Articles Posted in Misdiagnosis

Baby Doe, 6 months, had an appointment with a physician at the Roe Family Physician office where the baby’s parents were concerned over asymmetrical folds in the baby’s right thigh and buttocks. The family practice physician misdiagnosed Baby Doe and said that all was well.

Six months later, another physician, a specialist, examined Baby Doe who had by then begun walking with a limp. The child was diagnosed as having a right hip dysplasia, which required hip surgery, including a femoral shortening.

The Doe family, on behalf of the child, sued Dr. Roe and her medical practice alleging that she chose not to diagnose a congenital hip problem. The defendants asserted that the baby’s problem was developmental, not congenital and was therefore not diagnosable at an earlier stage.
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Shamir Tillery was 11 months old when he went to the Children’s Hospital of Philadelphia emergency room. Shamir was suffering from fever and breathing difficulties. The hospital and emergency room staff diagnosed an upper respiratory infection or pneumonia and sent him home.

The next day, Shamir was returned to the Children’s Hospital with worsened symptoms. This included increased fever, irritability, increased pulse and respiration rates, dehydration and lethargy. The emergency room physician, Dr. Monika Goyal, ordered chest X-rays, ruled out pneumonia and upper respiratory infection and again sent Shamir home with instructions to follow up with his pediatrician.

The following day, Shamir returned to the same hospital. Over the next several hours he was examined and received a diagnosis of possible pneumonia or bacterial infection. More than 6 hours after he arrived at Children’s Hospital, he underwent a lumbar puncture that revealed bacterial meningitis. The late diagnosis and treatment was devastating. Shamir is now 6 years old. He suffers from brain damage and a profound hearing loss.
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Llulin Cruz, 31, was admitted to St. Barnabas Hospital to deliver her first child. The attending obstetrician was Dr. Michael Ihemaguba, who performed a midline episiotomy after he delivered the baby’s head. Dr. Ihemaguba then told Cruz to continue pushing. This resulted in a fourth-degree laceration, which Dr. Ihemaguba then repaired. The next day, Cruz complained of vaginal gas and Dr. Ihemaguba told her this would improve over time.

About 5 months later, Cruz became pregnant with her second child. She consulted midwife Gloria Murray for prenatal care and told her that she had fecal-smelling vaginal discharge. Murray called Dr. Ihemaguba and told him about Cruz’s symptoms. Dr. Ihemaguba instructed Murray to do nothing, but he told her to send Cruz to him after the baby was born.

After the vaginal delivery, which the midwife performed, Cruz was diagnosed as having a rectal-vaginal fistula. Cruz required 13 surgeries during the next 3 years, including an ileostomy and a “pulled down” procedure involving removal of her rectum. Cruz has lost control of her bowel function and is no longer able to engage in sexual relations. As she ages, her medical condition is expected to worsen, necessitating a permanent colostomy.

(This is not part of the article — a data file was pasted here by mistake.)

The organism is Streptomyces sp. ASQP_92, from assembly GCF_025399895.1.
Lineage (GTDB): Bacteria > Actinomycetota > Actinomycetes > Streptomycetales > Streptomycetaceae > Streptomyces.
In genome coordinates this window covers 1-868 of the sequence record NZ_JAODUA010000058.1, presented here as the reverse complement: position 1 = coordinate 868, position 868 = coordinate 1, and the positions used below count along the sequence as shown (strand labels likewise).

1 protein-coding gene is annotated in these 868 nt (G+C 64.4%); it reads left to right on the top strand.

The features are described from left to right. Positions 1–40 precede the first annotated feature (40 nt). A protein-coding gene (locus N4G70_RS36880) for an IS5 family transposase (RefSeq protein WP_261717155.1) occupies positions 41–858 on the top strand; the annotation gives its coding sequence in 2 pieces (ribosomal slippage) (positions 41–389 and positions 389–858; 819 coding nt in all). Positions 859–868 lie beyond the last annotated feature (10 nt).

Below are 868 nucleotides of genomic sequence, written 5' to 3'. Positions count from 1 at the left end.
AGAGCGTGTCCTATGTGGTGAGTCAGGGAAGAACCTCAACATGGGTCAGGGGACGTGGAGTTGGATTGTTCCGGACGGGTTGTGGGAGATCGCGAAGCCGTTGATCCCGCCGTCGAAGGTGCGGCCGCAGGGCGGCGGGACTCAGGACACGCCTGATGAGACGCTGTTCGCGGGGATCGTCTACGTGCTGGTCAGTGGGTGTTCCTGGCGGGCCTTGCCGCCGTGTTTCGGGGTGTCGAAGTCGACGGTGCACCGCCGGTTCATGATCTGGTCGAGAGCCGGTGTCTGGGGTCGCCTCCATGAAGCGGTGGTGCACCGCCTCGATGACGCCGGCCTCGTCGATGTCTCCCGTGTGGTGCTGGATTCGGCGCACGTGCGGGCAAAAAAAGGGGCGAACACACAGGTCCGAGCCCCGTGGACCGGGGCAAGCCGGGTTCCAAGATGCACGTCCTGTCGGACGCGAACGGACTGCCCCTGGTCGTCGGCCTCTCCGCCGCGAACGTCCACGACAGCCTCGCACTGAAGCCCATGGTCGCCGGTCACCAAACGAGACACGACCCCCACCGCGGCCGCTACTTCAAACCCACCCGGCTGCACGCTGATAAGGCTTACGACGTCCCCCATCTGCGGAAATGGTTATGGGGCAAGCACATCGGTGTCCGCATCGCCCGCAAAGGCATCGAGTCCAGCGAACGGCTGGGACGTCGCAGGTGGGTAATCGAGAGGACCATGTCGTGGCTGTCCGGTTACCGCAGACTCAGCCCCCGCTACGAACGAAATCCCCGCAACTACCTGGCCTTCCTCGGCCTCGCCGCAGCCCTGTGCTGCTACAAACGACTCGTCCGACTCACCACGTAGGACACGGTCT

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Andrea Larkin, 25, suffered from vertigo. When tested, she was shown to have a large venous varix on the left side of her brain and an aneurysm on the right side. A varix is an enlarged vein, artery or vessel. Larkin received her medical care from Dr. Jehane Johnston. A year or so later, she stopped seeing Dr. Johnston. She became pregnant. Her prenatal care was provided by the same medical association as Dr. Johnston.

After the vaginal delivery of her child, Larkin suffered a hemorrhagic stroke. As a result, Larkin has cognitive and speech difficulties and paralysis requiring 24-hour care.

Larkin’s husband, individually and on her behalf, filed a lawsuit against Dr. Johnston and her practice, alleging that the doctor chose not to properly treat the venous varix and alert the obstetrician about Andrea’s medical history.

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In most cases of medical malpractice that occur at private institutions, the hospital, its physicians and medical providers could be held liable for injuries caused by choosing not to take an order for proper tests, by not making the correct diagnosis and by not rendering the appropriate medical treatment. But in a hospital such as Cook County Hospital (John Stroger Hospital) or any other public hospital or medical provider, the outcome could be much different. Under the Illinois Tort Immunity Act, a public institution like the John Stroger Hospital/Cook County Hospital could be responsible for injuring a patient only if it were found that it was negligent in treating the patient. However, the hospital would not be held liable if injury or death came upon a patient for the omission of not ordering tests or improperly or incorrectly diagnosing a patient.

Under the Illinois Tort Immunity Act, public entities and their employees are “immunized” from liability in the event of hospital or medical negligence for an act or omission by an employee, physician or other hospital-employed medical provider when the claim is for a misdiagnosis or in choosing not to correctly diagnose an illness or condition that causes injury to a patient.

In one stark example of how this immunization arises is the case of Michigan Avenue National Bank v. Cook County, 191 Ill.2d 493 (2000), where the Illinois Supreme Court weighed in on the case of a young woman who made a number of visits to Cook County Hospital indicating that she had a mass that had developed in her left breast. She returned to the hospital a number of times, but it was not until two years later that the lump was diagnosed as breast cancer.

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